Sue tried flying down just once. The cost is not hugely different to travelling by train, but the hassle of being at Inverness airport at the right time, and then getting from Gatwick to Ashford, and having little room for luggage (unless we paid extra) all proved too much to be bothered with. So for now, the train is the way for Sue.

As for me - I travel south three or four times a year. I visit family and a friend in Devon (Okehampton and Torquay), friends in Hampshire (Hedge End near Southampton) and a cousin near Oxford. I have always travelled by road, and for years, have coped with the 700-mile each-way journey with one overnight stop. I have made it part of the trip to try a different bed-and-breakfast every time I travel. I've also tried a few different routes, and I usually take my overnight break somewhere in the border country. I have to say, over the years, I have enjoyed visiting many small and interesting border towns including Gretna, Langholm, Hawick and Lockerbie - places so many tourists dash past without a second glance. I would really like to get back to Jedburgh and Melrose some time in the future, too.

Now, however, even in my super car, the experience of sitting on ever-busier roads for pretty much two whole days at a time, is beginning to become less and less fun and more of a chore - to the point when I am considering taking to the air for at least one trip in 2017. I can fly direct from Inverness to Bristol, where I will hire a car to do my visiting, and drive rather fewer miles. I feel it is worth a try. If the journey proves to be relatively hassle-free and I enjoy the trip, then maybe... just 'maybe', Puss will be staying in her garage when I go south in the future....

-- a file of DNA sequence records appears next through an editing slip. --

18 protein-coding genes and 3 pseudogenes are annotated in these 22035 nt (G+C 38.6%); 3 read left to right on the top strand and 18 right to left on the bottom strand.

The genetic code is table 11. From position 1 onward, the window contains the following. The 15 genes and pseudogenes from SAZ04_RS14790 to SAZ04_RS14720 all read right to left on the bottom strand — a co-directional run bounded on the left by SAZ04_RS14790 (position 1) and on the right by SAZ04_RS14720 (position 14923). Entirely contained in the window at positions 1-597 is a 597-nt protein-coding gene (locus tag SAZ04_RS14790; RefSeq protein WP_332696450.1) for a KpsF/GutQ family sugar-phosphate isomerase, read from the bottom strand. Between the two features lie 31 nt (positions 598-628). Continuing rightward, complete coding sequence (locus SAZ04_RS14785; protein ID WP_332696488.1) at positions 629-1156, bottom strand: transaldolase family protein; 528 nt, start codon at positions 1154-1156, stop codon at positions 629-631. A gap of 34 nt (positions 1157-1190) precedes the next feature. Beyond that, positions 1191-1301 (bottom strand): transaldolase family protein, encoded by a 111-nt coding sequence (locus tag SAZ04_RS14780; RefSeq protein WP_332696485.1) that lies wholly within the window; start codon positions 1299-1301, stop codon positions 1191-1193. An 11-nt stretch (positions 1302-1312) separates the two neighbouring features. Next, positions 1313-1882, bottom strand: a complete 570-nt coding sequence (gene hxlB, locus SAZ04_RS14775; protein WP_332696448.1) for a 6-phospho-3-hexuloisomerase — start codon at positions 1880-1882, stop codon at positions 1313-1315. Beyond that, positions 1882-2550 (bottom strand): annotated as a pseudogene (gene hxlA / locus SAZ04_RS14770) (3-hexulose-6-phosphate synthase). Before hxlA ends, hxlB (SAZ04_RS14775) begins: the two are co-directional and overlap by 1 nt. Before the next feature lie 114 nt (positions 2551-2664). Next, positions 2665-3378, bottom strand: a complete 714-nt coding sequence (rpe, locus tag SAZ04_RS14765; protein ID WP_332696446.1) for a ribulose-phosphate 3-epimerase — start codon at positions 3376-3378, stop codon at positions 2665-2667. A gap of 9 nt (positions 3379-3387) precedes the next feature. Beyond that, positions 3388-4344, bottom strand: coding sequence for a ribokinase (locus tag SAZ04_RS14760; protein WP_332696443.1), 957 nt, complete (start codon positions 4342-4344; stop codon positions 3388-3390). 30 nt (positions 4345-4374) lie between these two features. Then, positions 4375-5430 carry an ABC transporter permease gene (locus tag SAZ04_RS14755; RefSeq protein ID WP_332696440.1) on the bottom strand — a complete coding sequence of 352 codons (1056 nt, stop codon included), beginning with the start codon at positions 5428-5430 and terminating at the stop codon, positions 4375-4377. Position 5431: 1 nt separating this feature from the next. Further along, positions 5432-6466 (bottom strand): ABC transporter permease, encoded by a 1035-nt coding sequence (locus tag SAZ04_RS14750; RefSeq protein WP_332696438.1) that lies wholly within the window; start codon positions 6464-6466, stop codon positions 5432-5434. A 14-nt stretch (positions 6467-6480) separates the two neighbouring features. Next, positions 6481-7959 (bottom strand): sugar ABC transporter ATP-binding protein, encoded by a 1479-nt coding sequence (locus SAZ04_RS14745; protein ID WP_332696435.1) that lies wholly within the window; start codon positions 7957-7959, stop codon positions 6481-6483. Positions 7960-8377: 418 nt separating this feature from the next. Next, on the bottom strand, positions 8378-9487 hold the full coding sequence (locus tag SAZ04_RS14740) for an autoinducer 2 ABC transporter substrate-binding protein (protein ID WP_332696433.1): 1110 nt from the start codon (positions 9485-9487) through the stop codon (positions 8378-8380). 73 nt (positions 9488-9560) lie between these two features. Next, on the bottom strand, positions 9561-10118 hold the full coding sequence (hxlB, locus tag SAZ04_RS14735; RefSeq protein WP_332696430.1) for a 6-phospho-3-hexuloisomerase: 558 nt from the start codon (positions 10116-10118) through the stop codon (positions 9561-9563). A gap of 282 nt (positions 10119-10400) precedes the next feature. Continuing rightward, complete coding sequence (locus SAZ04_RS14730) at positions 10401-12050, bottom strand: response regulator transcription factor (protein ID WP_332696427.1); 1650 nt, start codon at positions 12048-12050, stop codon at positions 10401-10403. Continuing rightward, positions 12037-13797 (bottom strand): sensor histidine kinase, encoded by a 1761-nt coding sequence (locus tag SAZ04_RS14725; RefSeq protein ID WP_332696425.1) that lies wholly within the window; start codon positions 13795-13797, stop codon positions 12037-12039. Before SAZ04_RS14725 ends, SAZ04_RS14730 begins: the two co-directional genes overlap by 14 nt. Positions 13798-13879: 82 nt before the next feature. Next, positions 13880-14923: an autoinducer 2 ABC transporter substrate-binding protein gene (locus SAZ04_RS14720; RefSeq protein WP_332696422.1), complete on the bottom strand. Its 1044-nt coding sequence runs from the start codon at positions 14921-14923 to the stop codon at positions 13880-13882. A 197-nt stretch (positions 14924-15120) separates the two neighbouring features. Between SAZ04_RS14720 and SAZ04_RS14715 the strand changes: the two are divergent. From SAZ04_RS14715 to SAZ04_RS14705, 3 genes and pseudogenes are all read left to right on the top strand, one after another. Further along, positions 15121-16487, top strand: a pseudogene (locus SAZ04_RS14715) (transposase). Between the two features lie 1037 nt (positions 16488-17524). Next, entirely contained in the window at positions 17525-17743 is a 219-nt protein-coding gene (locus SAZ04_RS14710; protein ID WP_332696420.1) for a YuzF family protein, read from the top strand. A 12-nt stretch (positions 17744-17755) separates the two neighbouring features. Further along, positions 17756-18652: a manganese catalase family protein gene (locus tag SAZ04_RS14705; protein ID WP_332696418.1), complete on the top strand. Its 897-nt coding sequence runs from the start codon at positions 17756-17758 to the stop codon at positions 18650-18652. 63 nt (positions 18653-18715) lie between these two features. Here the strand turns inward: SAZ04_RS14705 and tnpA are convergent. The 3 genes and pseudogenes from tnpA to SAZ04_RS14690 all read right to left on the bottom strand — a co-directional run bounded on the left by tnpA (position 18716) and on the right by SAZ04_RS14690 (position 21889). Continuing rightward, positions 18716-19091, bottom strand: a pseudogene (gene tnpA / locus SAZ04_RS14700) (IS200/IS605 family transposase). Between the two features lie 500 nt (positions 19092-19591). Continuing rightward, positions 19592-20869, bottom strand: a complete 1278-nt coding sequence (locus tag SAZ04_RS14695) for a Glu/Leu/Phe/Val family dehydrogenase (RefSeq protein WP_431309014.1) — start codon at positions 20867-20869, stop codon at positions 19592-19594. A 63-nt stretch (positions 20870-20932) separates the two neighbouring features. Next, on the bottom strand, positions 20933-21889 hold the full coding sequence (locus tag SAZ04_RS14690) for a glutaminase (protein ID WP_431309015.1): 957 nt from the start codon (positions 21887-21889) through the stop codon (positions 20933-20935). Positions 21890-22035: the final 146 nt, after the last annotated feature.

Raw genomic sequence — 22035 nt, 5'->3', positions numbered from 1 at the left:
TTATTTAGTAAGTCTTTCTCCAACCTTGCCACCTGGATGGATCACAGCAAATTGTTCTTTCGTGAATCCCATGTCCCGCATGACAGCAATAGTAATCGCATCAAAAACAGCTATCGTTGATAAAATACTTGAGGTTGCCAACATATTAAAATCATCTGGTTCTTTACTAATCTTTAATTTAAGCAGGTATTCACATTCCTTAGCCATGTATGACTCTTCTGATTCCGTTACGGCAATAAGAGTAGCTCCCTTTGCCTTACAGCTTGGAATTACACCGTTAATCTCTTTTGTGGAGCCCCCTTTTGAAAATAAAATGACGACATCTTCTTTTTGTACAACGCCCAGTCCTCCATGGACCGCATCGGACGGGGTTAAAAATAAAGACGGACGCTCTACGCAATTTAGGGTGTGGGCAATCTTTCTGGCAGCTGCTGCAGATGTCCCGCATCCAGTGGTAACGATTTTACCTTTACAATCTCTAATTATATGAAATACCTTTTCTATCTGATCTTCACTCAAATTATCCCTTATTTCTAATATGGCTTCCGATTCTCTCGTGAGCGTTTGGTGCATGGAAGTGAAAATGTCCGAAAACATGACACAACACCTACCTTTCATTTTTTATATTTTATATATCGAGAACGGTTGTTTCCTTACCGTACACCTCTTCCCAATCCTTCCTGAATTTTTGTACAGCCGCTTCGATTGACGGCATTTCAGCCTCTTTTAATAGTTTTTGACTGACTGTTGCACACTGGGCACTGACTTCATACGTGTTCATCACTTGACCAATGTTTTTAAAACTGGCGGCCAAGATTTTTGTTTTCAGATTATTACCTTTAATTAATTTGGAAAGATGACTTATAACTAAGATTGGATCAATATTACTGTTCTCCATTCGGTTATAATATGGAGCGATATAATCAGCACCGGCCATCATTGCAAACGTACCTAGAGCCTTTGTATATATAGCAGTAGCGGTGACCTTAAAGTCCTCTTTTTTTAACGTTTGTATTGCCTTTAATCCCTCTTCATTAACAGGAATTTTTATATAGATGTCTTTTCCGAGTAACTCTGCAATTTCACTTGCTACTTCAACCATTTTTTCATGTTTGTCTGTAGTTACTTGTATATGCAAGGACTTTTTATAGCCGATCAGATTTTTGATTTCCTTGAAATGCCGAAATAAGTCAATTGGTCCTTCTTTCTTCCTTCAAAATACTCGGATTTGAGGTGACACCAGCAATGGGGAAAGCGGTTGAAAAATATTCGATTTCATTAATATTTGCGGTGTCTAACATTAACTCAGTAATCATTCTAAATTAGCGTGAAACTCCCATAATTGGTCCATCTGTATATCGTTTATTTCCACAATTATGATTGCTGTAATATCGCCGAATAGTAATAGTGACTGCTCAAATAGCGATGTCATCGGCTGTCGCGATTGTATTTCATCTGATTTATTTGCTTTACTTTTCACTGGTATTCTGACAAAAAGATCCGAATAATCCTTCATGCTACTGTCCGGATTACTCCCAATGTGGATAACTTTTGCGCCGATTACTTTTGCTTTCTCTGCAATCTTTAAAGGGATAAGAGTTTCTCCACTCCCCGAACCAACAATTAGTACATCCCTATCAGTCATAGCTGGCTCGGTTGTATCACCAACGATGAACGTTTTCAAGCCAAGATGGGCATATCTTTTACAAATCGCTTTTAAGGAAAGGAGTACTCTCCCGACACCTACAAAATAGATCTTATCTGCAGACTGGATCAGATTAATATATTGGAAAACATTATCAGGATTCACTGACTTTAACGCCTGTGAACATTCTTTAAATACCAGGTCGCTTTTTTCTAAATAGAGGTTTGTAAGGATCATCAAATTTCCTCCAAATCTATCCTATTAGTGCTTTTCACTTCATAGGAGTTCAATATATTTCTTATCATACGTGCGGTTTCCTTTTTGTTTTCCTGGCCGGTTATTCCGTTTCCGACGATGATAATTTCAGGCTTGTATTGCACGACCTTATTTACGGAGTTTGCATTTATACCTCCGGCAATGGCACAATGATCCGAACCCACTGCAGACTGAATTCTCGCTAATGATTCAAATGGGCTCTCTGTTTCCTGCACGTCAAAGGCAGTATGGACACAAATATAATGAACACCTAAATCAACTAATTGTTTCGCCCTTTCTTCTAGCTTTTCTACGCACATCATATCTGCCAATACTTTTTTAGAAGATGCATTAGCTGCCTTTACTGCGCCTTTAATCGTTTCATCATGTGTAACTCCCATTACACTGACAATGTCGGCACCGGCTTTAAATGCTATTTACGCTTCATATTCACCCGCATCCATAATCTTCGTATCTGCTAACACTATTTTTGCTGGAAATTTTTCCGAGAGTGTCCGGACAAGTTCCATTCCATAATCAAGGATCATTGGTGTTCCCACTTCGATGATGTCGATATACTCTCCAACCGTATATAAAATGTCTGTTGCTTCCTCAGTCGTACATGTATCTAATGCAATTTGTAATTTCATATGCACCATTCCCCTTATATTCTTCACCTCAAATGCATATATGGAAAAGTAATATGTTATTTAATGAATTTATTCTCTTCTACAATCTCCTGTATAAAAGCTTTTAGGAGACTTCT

Kaged Kat


Tuesday, 27 December 2016

Our Christmas, 2016

I did my friend and family visiting earlier in the month, and Sue is travelling to Kent to see her sister, Mum and friends in a day or two's time. So for Christmas Day here at Roskhill, it was planned to be just us. As it happened, a nearby friend became widowed a short time ago, so we invited this friend, Anne, to join us for dinner and part of the day.

We had a great time. Sue was working in the morning (doing her usual home care job - which of course goes on 365 days of the year). This left me to cook the dinner, and although I say it myself - it all came out pretty fine! As to our visitor -  If I ever reach Anne's age (she is 93) should I then be only half as interesting, witty and jovial, I will still be having a good life. Anne was a life-long teacher, and became head teacher of a tough Glasgow secondary school in the late 1960s. She has many tales to tell, and remembers everything in perfect detail. She is a lovely, gracious and respectful lady - endearing qualities which I fear are going out of fashion in so many younger people of today.

Cupar was on his best behaviour. He only opened his own presents, and this year unwrapped one to find it contained a replacement for his much-loved but rather tattered rubber chicken toy. I didn't think to video the unwrapping until it was too late, but there are a couple of photos below.

So, although Christmas Day for this year is now in the past, we are still very much in the Christmas season, so I wish all readers of this blog Season's Greetings, and may we all have good health and happiness throughout the coming New Year.

Sue with Anne and Cupar
Cupar's 'deceased' rubber chicken (headless, feet-less, tail-less...)
'I've got a new chicken!! I've got a new chicken!!'
...but you're not having it !!